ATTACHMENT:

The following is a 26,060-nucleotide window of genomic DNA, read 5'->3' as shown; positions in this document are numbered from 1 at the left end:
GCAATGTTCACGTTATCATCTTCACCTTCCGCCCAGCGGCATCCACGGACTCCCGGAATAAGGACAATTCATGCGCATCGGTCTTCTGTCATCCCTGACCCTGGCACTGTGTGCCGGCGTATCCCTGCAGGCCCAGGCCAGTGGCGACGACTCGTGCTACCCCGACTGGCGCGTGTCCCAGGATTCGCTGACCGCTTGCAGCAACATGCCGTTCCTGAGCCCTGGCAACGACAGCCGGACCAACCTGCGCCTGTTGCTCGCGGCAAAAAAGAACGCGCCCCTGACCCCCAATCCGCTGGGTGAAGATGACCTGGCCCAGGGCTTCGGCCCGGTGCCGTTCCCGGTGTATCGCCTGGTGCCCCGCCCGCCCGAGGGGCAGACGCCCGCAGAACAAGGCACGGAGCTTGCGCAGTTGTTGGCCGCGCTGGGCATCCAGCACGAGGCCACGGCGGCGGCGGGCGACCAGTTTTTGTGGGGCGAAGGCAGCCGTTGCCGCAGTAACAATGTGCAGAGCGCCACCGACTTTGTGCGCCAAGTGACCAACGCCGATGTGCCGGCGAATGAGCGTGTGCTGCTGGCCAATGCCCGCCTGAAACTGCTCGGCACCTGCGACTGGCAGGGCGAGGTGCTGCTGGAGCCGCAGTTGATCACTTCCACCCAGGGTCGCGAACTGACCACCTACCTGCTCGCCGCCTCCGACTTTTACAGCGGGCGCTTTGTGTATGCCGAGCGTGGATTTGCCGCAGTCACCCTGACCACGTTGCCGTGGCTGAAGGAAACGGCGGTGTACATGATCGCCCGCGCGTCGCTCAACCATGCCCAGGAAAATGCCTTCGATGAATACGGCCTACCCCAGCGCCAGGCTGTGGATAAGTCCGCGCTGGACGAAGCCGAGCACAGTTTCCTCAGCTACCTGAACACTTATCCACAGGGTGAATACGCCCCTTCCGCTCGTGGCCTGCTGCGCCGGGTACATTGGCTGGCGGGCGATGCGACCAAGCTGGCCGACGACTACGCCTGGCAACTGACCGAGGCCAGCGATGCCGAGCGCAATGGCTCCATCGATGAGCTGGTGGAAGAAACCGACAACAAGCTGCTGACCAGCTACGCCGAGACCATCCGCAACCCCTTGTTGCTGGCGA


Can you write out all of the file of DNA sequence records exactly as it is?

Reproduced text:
The following is a 26,060-nucleotide window of genomic DNA, read 5'->3' as shown; positions in this document are numbered from 1 at the left end:
GCAATGTTCACGTTATCATCTTCACCTTCCGCCCAGCGGCATCCACGGACTCCCGGAATAAGGACAATTCATGCGCATCGGTCTTCTGTCATCCCTGACCCTGGCACTGTGTGCCGGCGTATCCCTGCAGGCCCAGGCCAGTGGCGACGACTCGTGCTACCCCGACTGGCGCGTGTCCCAGGATTCGCTGACCGCTTGCAGCAACATGCCGTTCCTGAGCCCTGGCAACGACAGCCGGACCAACCTGCGCCTGTTGCTCGCGGCAAAAAAGAACGCGCCCCTGACCCCCAATCCGCTGGGTGAAGATGACCTGGCCCAGGGCTTCGGCCCGGTGCCGTTCCCGGTGTATCGCCTGGTGCCCCGCCCGCCCGAGGGGCAGACGCCCGCAGAACAAGGCACGGAGCTTGCGCAGTTGTTGGCCGCGCTGGGCATCCAGCACGAGGCCACGGCGGCGGCGGGCGACCAGTTTTTGTGGGGCGAAGGCAGCCGTTGCCGCAGTAACAATGTGCAGAGCGCCACCGACTTTGTGCGCCAAGTGACCAACGCCGATGTGCCGGCGAATGAGCGTGTGCTGCTGGCCAATGCCCGCCTGAAACTGCTCGGCACCTGCGACTGGCAGGGCGAGGTGCTGCTGGAGCCGCAGTTGATCACTTCCACCCAGGGTCGCGAACTGACCACCTACCTGCTCGCCGCCTCCGACTTTTACAGCGGGCGCTTTGTGTATGCCGAGCGTGGATTTGCCGCAGTCACCCTGACCACGTTGCCGTGGCTGAAGGAAACGGCGGTGTACATGATCGCCCGCGCGTCGCTCAACCATGCCCAGGAAAATGCCTTCGATGAATACGGCCTACCCCAGCGCCAGGCTGTGGATAAGTCCGCGCTGGACGAAGCCGAGCACAGTTTCCTCAGCTACCTGAACACTTATCCACAGGGTGAATACGCCCCTTCCGCTCGTGGCCTGCTGCGCCGGGTACATTGGCTGGCGGGCGATGCGACCAAGCTGGCCGACGACTACGCCTGGCAACTGACCGAGGCCAGCGATGCCGAGCGCAATGGCTCCATCGATGAGCTGGTGGAAGAAACCGACAACAAGCTGCTGACCAGCTACGCCGAGACCATCCGCAACCCCTTGTTGCTGGCGA